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'A heartless attack': Human rights group takes EPS to court over large-scale plan to tear down encampments before Christmas


A court has granted an interim injunction against the Edmonton Police Service and the City of Edmonton to stop plans to clear eight homeless camp sites next week.

City spokesperson Alison Turner told CTV News Edmonton in a statement the city was served late Thursday with an emergency injunction related to planned encampment closures, with the court adjourning the matter until Monday at 11 a.m.

She said there has been no decision on the application.

"The court has implemented an interim 'interim injunction' until 12 p.m. Monday, December 18, 2023, to allow the Court proceedings to continue," Turner said. "The city will comply with this direction from the court. The city cannot comment further, however, as this matter remains actively before the courts."

The interim injunction comes a day after police plans to clear 134 structures at the sites in the city's core just days before Christmas became known to a group of agencies involved in homeless support, according to a local human rights advocate.

Sam Mason, the president of the Coalition for Justice and Human Rights, in a sworn affidavit dated Thursday said she found out during a meeting of agencies involved with housing-insecure people in Edmonton that the city police plans to displace and remove "a large number of encampments" from eight central locations next week.

They include structures at Herb Jamison, the Bissell Centre and Hope Mission, at 95 Street and 101A Avenue, 94 Street and 106 Avenue, 95 Street and 105A Avenue, and the Dawson and Kinnard ravines.

Ward Nakota Isga Coun. Andrew Knack said Saturday that police raised concerns in November about criminal activity in some encampments.

While EPS is a city department, Knack said council hasn't been given details on how police plan to help encampment residents who are not involved in criminal activity.

Council also can't tell police how to enforce the law, he added.

"I don't think there's anyone who would suggest that EPS shouldn't be going in to address criminal activity to arrest those who are breaking the law and to make sure they're brought to justice," Knack said. "At the same time, how do we make sure we're treating humanely those who are just in need and who don't have a place to go?

"That's the big question."

Edmonton police told CTV News Edmonton they aren't able to provide a response as they await the outcome in court.

Mason said in the affidavit when Caitlin Beaton, the city's program manager of homelessness prevention who informed the group of the plan, was asked at the Sector Emergency Response meeting if a contingency plan is in place for those displaced by the encampment removals, she said she had "limited information about the planned removals" as Edmonton police are "undertaking the displacements."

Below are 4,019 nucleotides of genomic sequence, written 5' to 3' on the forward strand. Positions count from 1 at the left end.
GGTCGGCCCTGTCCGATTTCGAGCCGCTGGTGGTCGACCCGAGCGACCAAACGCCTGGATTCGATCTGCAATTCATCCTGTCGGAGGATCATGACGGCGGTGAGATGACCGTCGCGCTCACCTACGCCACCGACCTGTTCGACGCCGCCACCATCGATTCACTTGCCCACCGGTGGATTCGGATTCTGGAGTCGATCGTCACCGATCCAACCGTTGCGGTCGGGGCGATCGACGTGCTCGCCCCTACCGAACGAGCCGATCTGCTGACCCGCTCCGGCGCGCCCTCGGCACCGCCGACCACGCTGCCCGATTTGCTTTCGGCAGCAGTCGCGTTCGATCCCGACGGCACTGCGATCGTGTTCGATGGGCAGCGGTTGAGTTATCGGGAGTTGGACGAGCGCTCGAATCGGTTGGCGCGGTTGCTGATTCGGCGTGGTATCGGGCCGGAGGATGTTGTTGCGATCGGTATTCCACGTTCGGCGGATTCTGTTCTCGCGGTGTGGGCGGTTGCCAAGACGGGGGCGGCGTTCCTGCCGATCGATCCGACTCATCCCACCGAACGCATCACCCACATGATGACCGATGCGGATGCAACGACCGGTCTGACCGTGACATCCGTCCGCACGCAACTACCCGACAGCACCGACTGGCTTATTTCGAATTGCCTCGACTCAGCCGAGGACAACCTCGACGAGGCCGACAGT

Meeting attendees, including Beaton, agreed there is insufficient shelter space available for unhoused people in Edmonton.

Mason told CTV News Edmonton she expects "to see loss of life more than we would otherwise" if the displacements go ahead. She said the coalition's counsel was in court Friday afternoon to address an injunction hearing they have scheduled for Jan. 11 to address the city's plans to dismantle camps.

"If it goes ahead the way that it's scheduled ... we're going to see amputations, we're going to see people get hypothermia, it'll further overload our health-care system that is not prepared for this," Mason said. "I know a lot of Edmontonians believe that once we close encampments then maybe that means people will access shelter ... but there's too many people living on the street, so there will be more encampments and they will get moved further out from services."

According to the Edmonton Coalition on Housing and Homelessness, the planned displacements come at a time when there are more than 3,100 homeless in the city with 1,126 shelter spaces available, according to Homeward Trust daily reports.

The coalition said some estimates suggest as many as 300 people live at the targeted locations.

"It's a heartless attack on the weakest and most struggling people in the community. It's often presented by officials as like they're tidying up litter, but what we're really talking about is tearing away the places where people live -- a great danger and stress to those people," Jim Gurnett, a spokesman for the Edmonton Coalition on Housing and Homelessness, told CTV News Edmonton.

"We just have to understand that this is an utter violation of any kind of human dignity or rights for people, and especially the way we do it in Edmonton with knowing full well that there is no option for the people who are being evicted and attacked in this way is outrageous and unacceptable."

Gurnett said the police's rumoured move is "a reaction maybe to some pressure to get things done" but that tearing down the camps isn't a solution.

"What people don't understand is that this kind of aggressive approach to people resolves nothing," he said. "The people still have to have somewhere to live, and if you tear down the campsites where they are there, they're still going to have to live someplace. That's going to create a challenge."

In a statement shared on social-media platform X, Alberta NDP leader Rachel Notley and housing critic Janis Irwin called on the province's solicitor general to "immediately put a stop to these plans."

"Wholesale razing of encampments puts lives in danger. It's that simple," they said in the statement.

"Even if there were enough shelter spaces to accommodate all those being displaced, many people do not feel safe in those shelters." 

With files from CTV News Edmonton's John Hanson Top Stories

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